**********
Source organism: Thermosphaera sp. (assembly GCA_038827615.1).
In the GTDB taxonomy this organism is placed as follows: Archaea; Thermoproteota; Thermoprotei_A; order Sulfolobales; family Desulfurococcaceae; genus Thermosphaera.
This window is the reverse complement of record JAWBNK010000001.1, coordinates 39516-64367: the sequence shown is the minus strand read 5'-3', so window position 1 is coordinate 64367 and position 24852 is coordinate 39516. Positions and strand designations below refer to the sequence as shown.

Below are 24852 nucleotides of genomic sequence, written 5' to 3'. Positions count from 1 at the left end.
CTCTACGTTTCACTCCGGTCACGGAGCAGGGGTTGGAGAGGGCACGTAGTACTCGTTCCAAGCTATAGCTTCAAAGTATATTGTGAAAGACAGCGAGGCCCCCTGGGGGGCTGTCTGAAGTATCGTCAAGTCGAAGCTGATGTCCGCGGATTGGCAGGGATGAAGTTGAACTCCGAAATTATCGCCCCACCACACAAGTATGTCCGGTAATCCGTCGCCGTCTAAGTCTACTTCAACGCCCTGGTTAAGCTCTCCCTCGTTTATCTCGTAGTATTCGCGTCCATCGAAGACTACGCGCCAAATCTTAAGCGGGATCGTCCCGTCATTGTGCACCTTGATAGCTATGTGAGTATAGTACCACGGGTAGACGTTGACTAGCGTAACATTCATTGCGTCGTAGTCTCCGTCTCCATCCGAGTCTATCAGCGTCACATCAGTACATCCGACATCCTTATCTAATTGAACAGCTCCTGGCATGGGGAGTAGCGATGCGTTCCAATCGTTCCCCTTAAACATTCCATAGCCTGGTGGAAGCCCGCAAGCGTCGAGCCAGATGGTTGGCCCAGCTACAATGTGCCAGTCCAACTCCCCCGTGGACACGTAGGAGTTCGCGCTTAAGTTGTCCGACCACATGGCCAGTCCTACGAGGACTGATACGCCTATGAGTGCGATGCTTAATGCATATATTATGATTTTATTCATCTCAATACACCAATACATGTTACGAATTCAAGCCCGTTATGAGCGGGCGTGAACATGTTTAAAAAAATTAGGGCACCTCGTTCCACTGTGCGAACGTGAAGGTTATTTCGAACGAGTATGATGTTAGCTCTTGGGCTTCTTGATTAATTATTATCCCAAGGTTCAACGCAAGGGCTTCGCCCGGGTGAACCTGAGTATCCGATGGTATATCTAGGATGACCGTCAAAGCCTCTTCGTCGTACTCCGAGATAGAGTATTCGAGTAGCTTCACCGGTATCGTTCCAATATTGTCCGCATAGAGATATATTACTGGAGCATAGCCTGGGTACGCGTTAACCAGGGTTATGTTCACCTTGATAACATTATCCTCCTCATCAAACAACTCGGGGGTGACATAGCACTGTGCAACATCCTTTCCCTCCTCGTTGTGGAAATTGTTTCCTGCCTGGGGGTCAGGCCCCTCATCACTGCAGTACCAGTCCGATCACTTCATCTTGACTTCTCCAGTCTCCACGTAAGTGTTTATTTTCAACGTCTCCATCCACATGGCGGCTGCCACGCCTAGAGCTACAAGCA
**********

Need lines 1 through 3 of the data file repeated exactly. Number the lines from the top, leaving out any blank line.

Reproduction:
Source organism: Thermosphaera sp. (assembly GCA_038827615.1).
In the GTDB taxonomy this organism is placed as follows: Archaea; Thermoproteota; Thermoprotei_A; order Sulfolobales; family Desulfurococcaceae; genus Thermosphaera.
This window is the reverse complement of record JAWBNK010000001.1, coordinates 39516-64367: the sequence shown is the minus strand read 5'-3', so window position 1 is coordinate 64367 and position 24852 is coordinate 39516. Positions and strand designations below refer to the sequence as shown.